Authorities have arrested a 30-year-old Russian man for a bevy of point-of-sale (POS) hacking crimes at Washington, D.C., restaurants, including an attack on Broadway Grill in 2010.
According to court documents, Roman Seleznev, who goes by many handles, including “Track2,” “nCuX,” and “bulba” was taken into custody on July 5 in Guam, three years after he was indicted for the crimes, which ultimately led to the closure of the popular Capitol Hill eatery.
The indictment in U.S. District Court in Seattle, unsealed this week, showed that Seleznev is charged with hacking into retail POS systems between October 2009 and February 2011 and installing malware to steal credit card numbers.
The Justice Department fingered Seleznev as the mastermind behind the creating and operation of the tech infrastructure that supported the scheme. He is charged with five counts of bank fraud, eight counts each of intentionally causing damage and obtaining information from a protected computer and a single count of possessing 15 or more unauthorized devices, in this case stolen credit card numbers.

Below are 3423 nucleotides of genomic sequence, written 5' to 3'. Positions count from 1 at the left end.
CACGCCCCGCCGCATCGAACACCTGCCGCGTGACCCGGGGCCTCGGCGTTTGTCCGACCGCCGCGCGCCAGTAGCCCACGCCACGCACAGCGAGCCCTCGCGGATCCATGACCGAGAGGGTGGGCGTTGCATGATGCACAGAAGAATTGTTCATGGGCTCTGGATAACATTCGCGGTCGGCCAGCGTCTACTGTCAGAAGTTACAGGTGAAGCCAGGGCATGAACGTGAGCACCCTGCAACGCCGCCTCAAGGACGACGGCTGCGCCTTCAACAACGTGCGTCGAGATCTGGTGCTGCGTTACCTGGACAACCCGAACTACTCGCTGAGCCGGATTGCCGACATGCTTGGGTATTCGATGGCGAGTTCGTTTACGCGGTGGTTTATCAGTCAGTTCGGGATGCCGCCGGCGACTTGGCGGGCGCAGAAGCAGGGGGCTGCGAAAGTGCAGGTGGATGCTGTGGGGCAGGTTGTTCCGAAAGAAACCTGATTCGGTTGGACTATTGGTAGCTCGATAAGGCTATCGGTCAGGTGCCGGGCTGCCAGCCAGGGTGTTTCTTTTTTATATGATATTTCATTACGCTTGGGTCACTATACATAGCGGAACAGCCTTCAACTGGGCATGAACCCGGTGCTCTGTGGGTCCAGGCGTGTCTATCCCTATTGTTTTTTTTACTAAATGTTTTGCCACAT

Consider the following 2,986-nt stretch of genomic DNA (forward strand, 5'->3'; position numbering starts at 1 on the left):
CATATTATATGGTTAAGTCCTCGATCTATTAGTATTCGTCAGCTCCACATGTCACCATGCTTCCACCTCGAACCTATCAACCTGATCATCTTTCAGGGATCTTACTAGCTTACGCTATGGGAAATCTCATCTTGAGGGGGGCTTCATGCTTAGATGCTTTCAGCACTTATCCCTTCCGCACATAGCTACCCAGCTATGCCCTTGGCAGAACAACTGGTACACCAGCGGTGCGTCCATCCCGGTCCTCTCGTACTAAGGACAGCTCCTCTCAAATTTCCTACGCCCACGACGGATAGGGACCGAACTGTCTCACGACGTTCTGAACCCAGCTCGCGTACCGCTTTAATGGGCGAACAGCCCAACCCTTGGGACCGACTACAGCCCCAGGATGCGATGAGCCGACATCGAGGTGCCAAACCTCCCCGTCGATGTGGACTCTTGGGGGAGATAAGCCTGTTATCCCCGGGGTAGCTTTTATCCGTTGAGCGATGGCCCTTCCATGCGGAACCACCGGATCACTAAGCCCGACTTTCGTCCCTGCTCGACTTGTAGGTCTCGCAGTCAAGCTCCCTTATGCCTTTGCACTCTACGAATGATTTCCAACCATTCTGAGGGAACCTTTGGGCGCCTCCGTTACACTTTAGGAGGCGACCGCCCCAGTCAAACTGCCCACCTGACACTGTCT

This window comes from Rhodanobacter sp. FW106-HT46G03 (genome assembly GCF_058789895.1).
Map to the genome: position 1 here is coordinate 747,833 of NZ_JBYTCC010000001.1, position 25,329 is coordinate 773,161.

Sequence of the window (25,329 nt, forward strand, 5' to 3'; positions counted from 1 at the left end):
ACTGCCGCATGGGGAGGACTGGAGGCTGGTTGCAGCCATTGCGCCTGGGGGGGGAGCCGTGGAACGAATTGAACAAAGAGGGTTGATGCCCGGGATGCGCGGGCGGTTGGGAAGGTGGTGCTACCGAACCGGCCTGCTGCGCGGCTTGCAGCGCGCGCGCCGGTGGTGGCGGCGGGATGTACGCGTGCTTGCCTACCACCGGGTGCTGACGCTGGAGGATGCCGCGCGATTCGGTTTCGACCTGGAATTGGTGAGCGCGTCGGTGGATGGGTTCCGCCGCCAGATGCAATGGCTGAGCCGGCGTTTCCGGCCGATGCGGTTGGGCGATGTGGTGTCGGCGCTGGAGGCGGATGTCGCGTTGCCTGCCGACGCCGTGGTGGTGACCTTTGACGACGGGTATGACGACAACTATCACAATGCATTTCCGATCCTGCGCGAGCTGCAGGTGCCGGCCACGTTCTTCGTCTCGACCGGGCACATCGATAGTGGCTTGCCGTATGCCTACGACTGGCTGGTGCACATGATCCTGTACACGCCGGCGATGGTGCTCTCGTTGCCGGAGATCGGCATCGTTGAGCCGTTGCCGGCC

He was also hit with two counts of trafficking in unauthorized access devices and five counts of aggravated identity theft.
Durkan said that Seleznev's arrest sends a message to “cyber crooks” that they “cannot hide behind distant keyboards. We will bring you to justice.”
Just how Seleznev, who the son of a Russian lawmaker Valery Seleznyov, was brought to justice is being hotly debated and protested.
His arrest has sparked allegations from the Russian Foreign Ministry that he was kidnapped by the U.S. and spirited to Guam, according to an account posted on the ministry's website and detailed by the Russian news agency ITAR-TASS.
The ministry says Seleznev was picked up in a Maldives airport in a move it considers “unfriendly” on the part of the U.S. government. “It is not the first time that the U.S. kidnaps a Russian citizen ignoring the 1999 mutual legal assistance agreement,” the ministry's statement said.